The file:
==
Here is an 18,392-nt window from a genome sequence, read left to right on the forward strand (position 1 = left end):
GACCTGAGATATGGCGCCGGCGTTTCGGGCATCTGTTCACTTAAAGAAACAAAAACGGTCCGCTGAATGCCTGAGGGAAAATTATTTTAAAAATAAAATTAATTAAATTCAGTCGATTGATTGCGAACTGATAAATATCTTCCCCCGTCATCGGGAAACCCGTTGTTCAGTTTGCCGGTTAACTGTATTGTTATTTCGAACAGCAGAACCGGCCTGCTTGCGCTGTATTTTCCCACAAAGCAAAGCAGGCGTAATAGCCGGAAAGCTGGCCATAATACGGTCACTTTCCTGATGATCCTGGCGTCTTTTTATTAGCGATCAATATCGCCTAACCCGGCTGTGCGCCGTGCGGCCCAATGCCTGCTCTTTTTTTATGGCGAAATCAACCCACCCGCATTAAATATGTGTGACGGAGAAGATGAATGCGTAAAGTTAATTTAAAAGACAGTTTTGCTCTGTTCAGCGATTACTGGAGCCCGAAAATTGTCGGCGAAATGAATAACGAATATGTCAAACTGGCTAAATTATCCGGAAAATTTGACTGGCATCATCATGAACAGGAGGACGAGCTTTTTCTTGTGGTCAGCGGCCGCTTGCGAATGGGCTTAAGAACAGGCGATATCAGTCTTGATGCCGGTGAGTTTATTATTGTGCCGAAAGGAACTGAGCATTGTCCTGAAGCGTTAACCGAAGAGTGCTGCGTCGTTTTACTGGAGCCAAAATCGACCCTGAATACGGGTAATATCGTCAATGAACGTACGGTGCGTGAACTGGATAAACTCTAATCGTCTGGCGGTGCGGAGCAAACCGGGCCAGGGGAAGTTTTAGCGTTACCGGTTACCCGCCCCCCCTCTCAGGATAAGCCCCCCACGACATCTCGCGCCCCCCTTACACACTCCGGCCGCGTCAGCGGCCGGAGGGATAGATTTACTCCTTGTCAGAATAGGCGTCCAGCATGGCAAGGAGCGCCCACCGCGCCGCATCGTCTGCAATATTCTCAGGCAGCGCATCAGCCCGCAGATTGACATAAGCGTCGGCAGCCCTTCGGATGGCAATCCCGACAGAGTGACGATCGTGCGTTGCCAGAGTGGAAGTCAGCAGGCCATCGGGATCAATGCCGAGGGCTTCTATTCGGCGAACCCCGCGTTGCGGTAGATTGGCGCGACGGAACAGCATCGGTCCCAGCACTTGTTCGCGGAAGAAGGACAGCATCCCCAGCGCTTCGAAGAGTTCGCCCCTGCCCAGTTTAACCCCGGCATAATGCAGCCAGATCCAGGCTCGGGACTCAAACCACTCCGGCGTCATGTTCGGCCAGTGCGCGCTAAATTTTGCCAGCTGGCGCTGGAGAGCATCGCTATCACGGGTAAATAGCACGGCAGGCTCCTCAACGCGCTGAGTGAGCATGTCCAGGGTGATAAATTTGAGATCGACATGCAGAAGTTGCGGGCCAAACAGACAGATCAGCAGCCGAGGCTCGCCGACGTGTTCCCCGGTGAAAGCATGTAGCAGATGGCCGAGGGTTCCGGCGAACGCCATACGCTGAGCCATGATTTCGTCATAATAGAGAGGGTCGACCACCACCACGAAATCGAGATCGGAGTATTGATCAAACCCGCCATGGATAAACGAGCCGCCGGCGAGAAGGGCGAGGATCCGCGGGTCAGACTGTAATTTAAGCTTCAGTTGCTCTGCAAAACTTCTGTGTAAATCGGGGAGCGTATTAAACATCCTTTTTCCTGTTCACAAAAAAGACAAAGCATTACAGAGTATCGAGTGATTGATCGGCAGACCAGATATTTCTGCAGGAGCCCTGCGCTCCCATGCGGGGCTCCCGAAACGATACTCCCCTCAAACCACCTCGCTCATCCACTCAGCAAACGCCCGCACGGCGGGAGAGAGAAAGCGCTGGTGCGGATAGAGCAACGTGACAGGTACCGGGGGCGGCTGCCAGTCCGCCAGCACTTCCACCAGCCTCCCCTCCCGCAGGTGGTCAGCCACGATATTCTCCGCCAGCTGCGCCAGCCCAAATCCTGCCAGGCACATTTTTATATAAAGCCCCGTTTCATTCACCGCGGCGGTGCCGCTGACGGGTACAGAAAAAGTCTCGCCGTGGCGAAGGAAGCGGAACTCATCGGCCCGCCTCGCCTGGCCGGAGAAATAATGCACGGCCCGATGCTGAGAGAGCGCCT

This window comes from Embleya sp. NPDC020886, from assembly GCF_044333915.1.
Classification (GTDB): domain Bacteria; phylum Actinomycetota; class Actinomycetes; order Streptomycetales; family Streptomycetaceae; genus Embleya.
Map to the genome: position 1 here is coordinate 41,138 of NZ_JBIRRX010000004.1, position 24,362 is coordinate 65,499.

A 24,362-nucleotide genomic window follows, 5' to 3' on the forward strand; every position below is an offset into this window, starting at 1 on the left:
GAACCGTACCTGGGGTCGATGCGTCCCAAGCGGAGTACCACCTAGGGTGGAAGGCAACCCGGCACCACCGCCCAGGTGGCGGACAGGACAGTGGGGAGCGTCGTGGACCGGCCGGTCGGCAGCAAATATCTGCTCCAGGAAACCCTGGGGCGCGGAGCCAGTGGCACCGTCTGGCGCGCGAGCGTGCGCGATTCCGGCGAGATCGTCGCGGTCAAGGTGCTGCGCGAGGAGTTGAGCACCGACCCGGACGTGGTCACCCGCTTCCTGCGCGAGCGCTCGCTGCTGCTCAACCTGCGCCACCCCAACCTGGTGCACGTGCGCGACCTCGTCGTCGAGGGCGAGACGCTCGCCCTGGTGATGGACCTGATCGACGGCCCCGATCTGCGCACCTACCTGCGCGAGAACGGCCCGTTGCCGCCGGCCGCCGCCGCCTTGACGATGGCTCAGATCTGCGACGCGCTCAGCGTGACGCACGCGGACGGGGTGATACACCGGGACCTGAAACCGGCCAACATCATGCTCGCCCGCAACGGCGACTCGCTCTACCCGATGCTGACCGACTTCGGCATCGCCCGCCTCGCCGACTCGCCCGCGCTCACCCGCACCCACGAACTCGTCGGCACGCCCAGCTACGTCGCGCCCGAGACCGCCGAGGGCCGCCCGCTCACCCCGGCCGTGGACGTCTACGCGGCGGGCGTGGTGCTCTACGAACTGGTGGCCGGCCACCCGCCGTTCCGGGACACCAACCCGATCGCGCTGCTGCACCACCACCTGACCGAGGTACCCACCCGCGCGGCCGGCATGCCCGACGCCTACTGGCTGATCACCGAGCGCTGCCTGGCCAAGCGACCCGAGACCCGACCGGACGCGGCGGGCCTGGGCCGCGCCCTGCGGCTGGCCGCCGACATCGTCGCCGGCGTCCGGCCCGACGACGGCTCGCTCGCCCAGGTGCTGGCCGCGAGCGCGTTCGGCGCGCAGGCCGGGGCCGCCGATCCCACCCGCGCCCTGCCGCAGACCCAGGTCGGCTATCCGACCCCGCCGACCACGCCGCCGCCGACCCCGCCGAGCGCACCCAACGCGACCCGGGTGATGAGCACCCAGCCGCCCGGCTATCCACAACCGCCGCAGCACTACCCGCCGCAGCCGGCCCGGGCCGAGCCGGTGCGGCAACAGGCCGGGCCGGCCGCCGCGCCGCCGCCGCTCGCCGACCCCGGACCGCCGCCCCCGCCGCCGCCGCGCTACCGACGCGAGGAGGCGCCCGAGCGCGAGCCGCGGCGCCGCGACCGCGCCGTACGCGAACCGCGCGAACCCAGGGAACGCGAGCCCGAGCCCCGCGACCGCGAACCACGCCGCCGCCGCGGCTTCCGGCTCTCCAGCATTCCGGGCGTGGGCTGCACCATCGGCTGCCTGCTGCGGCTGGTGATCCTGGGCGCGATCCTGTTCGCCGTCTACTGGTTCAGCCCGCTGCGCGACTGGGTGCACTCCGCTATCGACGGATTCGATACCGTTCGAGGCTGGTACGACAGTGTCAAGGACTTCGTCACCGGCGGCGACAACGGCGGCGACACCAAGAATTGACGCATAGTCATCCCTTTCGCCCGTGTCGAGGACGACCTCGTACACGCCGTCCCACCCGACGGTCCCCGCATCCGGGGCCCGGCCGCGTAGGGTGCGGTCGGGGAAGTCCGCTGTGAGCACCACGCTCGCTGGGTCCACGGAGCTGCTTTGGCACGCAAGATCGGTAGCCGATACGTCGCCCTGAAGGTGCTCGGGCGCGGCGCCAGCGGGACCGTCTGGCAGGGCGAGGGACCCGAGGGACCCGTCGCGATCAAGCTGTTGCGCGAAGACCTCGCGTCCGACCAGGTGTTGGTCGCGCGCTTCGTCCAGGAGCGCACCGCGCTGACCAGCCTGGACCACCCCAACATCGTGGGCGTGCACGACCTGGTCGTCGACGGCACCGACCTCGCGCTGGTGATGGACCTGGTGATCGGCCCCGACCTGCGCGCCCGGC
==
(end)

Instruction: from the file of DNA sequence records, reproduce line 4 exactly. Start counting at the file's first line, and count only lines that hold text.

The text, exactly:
Classification (GTDB): domain Bacteria; phylum Actinomycetota; class Actinomycetes; order Streptomycetales; family Streptomycetaceae; genus Embleya.